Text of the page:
Accelerate Hydrogen

Accelerate Hydrogen

The transition to hydrogen and fuel cell technology has never looked more promising, more necessary and, quite frankly, more cool. These cars manifest the torque and power of electric drive and the convenience you expect. The future is now, and it kicks ass.

Accelerate
Accelerate

Ambassadors

Sascha Escandon


Sascha Escandon
Dancer

Instagram

“Driving the hydrogen vehicles has been an eye-opening experience. I feel more conscientious of my personal environmental impact and get to do it in style and enjoy the ride!”
See Sascha's Bio

Sascha is a proud Los Angeles native who grew up dancing professionally and now curates, produces, and directs interactive events as Floor Productions with her creative partner, utilizing their network of dancers, musicians, and DJs.

Leddie Garcia


Leddie Garcia
Percussionist

Instagram

“I am having so much FUN with this campaign!”

“Thanks for introducing me to this campaign.  Thank you for letting me introduce other people to this technology.  I am excited to be participating in something that is really making a difference and being part of the future, now. We can all make a difference together as one.”

See Leddie's Bio

Leddie Garcia, World Percussionist—Hawaii, Chicago, Las Vegas, Los Angeles—Golden Globe, Oscar and Grammy nominated session player based in Los Angeles with Cynthia Erivo, Lady Gaga, Ariana Grande, Keith Harris, Blood Pop and Burns. He has also worked with Oprah Winfrey, Santana, Lala Hathaway, Chaka Khan, Goapele with Snoop Dogg, and many more.

Ryan O'Flanagan


Ryan O’Flanagan
Comedian

Twitter Instagram

“Driving the hydrogen fuel cell cars feels like I’m one of the first people to experience the future. I imagine this is what it was like to experience the internet in 1990, but with less gigantic pants.”
See Ryan's Bio

Ryan is a comedian, actor and writer living in Los Angeles. He’s known for his Funny or Die tourist videos, his role as “Mr. Kraz” on American Vandal, and his sketch group Dead Kevin.

Functional

Like a regular car.

But zero emissions and more…

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Instant
torque
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Re-fuel under 5 minutes
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Up to 400 mile range
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State/Federal
incentives
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Fueling
included
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HOV lane
sticker

Learn about
FUEL CELL ELECTRIC VEHICLES

Frequently
asked
questions.

What's the difference between a fuel cell electric and battery electric vehicle?

With a battery electric car, you plug in and charge the battery. With a fuel cell car, the electricity is made on board, using hydrogen (from the tank) and oxygen (from the air). The fuel cells are designed to take advantage of the attraction between these molecules and produce electricity. Filling up takes less than five minutes, usually at a gas station. With a battery electric, you can charge in a variety of locations, including at home.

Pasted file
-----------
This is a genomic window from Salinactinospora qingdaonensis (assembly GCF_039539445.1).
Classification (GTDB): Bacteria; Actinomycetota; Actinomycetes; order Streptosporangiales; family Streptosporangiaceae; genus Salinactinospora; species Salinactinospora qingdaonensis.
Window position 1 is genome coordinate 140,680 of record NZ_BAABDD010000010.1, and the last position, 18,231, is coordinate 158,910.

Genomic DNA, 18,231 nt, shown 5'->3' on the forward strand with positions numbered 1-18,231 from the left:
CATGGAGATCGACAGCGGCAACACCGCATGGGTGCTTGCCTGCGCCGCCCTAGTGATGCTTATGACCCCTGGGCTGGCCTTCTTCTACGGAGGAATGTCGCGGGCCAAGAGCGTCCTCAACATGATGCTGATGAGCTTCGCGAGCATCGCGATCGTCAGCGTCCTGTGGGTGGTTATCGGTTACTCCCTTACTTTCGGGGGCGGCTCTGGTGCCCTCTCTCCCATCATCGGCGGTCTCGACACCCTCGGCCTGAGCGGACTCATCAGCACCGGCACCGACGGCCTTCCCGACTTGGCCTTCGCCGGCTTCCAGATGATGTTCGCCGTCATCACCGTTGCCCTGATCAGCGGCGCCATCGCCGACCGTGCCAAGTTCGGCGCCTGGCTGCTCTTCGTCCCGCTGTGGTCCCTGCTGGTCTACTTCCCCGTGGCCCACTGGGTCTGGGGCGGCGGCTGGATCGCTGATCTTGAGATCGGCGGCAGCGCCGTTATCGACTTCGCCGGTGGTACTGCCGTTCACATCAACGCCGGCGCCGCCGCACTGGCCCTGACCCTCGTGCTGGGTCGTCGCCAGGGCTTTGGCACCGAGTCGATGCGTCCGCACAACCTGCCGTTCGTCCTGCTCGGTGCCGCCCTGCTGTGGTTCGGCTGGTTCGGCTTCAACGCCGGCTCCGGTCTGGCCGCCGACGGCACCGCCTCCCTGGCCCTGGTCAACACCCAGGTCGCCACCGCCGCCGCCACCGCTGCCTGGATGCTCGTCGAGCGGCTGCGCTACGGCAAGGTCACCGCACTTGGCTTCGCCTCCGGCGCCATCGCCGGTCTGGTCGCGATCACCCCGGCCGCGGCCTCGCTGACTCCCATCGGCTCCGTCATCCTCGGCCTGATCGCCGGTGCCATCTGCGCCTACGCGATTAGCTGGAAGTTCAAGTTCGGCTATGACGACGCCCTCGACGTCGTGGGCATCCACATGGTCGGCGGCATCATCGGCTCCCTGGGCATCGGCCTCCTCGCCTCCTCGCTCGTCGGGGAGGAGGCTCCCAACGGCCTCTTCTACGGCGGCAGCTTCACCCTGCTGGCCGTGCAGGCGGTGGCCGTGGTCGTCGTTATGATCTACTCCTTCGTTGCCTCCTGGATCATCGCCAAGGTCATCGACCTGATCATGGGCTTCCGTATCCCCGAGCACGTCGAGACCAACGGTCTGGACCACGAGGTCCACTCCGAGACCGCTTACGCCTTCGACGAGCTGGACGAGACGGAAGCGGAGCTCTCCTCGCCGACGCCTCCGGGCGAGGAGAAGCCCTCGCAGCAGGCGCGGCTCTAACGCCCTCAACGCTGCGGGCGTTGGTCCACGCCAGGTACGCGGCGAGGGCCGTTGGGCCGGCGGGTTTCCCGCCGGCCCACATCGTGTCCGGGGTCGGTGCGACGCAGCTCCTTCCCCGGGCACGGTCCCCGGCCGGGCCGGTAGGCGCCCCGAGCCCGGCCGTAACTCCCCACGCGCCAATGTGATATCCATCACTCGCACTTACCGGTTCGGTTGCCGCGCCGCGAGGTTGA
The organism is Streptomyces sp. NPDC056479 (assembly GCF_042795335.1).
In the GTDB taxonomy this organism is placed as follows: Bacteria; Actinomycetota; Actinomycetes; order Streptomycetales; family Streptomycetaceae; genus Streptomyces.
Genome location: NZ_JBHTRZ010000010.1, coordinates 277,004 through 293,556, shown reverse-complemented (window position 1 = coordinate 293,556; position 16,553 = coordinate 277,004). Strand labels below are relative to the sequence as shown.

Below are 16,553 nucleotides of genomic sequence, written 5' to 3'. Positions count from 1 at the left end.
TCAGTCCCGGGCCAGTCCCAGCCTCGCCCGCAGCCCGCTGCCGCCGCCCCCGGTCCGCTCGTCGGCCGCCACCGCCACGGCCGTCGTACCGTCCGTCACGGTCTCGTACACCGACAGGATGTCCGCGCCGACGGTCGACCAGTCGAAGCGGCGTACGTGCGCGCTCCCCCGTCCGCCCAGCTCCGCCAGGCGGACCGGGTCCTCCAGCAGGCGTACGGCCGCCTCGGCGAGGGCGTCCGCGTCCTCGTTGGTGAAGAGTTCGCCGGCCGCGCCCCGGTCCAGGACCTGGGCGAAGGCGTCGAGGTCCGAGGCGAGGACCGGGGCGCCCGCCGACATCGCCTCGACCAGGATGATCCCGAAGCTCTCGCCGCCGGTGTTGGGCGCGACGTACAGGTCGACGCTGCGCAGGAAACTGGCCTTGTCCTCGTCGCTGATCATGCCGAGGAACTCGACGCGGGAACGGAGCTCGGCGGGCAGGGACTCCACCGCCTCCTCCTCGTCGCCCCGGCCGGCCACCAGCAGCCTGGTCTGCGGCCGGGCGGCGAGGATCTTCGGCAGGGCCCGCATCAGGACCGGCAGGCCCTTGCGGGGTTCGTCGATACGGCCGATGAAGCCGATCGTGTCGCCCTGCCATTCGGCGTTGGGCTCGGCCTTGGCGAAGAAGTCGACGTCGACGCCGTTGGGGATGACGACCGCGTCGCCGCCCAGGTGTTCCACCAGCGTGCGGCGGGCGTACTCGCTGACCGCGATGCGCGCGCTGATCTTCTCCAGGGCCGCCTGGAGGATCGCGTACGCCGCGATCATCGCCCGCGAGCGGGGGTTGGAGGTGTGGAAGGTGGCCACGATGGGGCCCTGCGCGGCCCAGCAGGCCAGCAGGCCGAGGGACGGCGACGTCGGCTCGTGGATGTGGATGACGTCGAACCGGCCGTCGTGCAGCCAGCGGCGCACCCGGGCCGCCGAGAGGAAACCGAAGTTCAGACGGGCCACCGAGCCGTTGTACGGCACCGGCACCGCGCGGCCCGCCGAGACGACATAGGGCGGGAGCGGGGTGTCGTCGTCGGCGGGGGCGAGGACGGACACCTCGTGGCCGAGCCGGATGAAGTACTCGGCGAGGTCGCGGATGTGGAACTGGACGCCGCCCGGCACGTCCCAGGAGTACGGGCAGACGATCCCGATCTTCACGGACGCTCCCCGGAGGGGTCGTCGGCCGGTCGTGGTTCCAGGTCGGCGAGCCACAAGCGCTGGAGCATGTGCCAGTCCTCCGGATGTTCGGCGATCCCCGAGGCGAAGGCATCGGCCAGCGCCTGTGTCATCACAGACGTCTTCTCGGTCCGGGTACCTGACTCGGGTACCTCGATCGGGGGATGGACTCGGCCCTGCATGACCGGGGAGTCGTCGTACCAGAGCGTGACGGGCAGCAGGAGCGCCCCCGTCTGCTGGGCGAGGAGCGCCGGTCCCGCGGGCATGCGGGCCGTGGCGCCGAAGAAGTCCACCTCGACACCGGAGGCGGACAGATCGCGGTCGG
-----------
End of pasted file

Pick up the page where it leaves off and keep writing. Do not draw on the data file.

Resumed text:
How can I find a station in my area?

In California, you can find stations by visiting our map. Select the filter and you can choose what type of station (car, bus, truck) as well as those that are open, in development or proposed. If you want to look more closely at the stations in development, you can also review the the H2 Stations List on the CaFCP's Resources page. This document is updated monthly.

How much of the hydrogen fuel is renewable or zero carbon?

Here in California and around the world, hydrogen is on a renewable pathway. Like the electrical grid, hydrogen will likely achieve renewable content by milestones established by law and regulation. Currently, all publicly funded hydrogen stations must dispense hydrogen fuel with at least a renewable content of 33 percent. It should be noted that this requirement must be met by renewable resources in excess of those already being placed on the electric grid. Once the network dispenses more than 3.5 million kilograms in one year (projected to happen in the near future), the requirement also applies to stations that do not receive public funds.With the new capacity credit in the Low Carbon Fuel Standard, qualifying stations must comply with a 40 percent renewable content. Many of the stations in California's network already have a renewable content of up to 100%. California stakeholders are currently working on legislative language to put hydrogen on the path to 100 percent renewable and zero-carbon content, similar to what was done with the electrical grid.

Are fuel cell electric vehicles and hydrogen safe?

The short (and long) answer is yes. FCEVs are as safe as any vehicle on the road. CaFCP vehicle manufacturer members subject fuel cell electric vehicle models to extensive safety testing prior to releasing them on public roads, as they do for all vehicles. Current testing employs both destructive and non-destructive evaluations and occurs at the component, system, and vehicle level. For a more thorough answer about hydrogen safety (cars, hydrogen and stations), our colleagues at the Center for Hydrogen Safety (of which CaFCP is a member) developed this fact sheet about safety and vehicles, fuel and stations.

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Hydrogen
Stations
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Developing
Stations